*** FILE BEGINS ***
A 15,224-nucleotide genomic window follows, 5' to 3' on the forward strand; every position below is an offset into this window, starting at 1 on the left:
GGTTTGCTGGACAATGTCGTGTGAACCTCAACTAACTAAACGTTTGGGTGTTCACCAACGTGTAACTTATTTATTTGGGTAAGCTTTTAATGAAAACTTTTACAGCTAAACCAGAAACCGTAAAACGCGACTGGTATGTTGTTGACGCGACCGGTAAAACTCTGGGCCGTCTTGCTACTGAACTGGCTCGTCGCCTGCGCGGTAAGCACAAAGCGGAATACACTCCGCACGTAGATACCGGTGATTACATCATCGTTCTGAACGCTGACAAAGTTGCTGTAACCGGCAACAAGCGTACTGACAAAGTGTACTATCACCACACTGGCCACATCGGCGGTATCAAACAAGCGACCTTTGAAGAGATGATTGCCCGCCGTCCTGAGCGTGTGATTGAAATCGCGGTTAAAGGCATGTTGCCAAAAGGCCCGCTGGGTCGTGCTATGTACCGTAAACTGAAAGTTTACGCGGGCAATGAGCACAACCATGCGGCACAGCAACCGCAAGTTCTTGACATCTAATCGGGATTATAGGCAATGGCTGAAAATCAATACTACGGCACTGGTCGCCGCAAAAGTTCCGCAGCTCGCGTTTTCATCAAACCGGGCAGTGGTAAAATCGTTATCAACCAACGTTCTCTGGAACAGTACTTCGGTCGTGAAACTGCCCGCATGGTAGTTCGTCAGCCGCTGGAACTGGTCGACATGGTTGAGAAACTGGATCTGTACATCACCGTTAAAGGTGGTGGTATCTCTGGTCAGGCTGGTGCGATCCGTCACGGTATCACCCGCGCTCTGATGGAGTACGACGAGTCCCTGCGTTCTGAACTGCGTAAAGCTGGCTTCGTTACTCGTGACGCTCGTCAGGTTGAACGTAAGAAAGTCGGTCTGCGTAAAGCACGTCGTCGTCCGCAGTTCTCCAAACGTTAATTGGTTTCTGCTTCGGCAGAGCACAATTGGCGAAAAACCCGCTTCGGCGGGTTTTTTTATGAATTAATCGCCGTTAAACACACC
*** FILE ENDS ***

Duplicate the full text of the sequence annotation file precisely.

A 15,224-nucleotide genomic window follows, 5' to 3' on the forward strand; every position below is an offset into this window, starting at 1 on the left:
GGTTTGCTGGACAATGTCGTGTGAACCTCAACTAACTAAACGTTTGGGTGTTCACCAACGTGTAACTTATTTATTTGGGTAAGCTTTTAATGAAAACTTTTACAGCTAAACCAGAAACCGTAAAACGCGACTGGTATGTTGTTGACGCGACCGGTAAAACTCTGGGCCGTCTTGCTACTGAACTGGCTCGTCGCCTGCGCGGTAAGCACAAAGCGGAATACACTCCGCACGTAGATACCGGTGATTACATCATCGTTCTGAACGCTGACAAAGTTGCTGTAACCGGCAACAAGCGTACTGACAAAGTGTACTATCACCACACTGGCCACATCGGCGGTATCAAACAAGCGACCTTTGAAGAGATGATTGCCCGCCGTCCTGAGCGTGTGATTGAAATCGCGGTTAAAGGCATGTTGCCAAAAGGCCCGCTGGGTCGTGCTATGTACCGTAAACTGAAAGTTTACGCGGGCAATGAGCACAACCATGCGGCACAGCAACCGCAAGTTCTTGACATCTAATCGGGATTATAGGCAATGGCTGAAAATCAATACTACGGCACTGGTCGCCGCAAAAGTTCCGCAGCTCGCGTTTTCATCAAACCGGGCAGTGGTAAAATCGTTATCAACCAACGTTCTCTGGAACAGTACTTCGGTCGTGAAACTGCCCGCATGGTAGTTCGTCAGCCGCTGGAACTGGTCGACATGGTTGAGAAACTGGATCTGTACATCACCGTTAAAGGTGGTGGTATCTCTGGTCAGGCTGGTGCGATCCGTCACGGTATCACCCGCGCTCTGATGGAGTACGACGAGTCCCTGCGTTCTGAACTGCGTAAAGCTGGCTTCGTTACTCGTGACGCTCGTCAGGTTGAACGTAAGAAAGTCGGTCTGCGTAAAGCACGTCGTCGTCCGCAGTTCTCCAAACGTTAATTGGTTTCTGCTTCGGCAGAGCACAATTGGCGAAAAACCCGCTTCGGCGGGTTTTTTTATGAATTAATCGCCGTTAAACACACC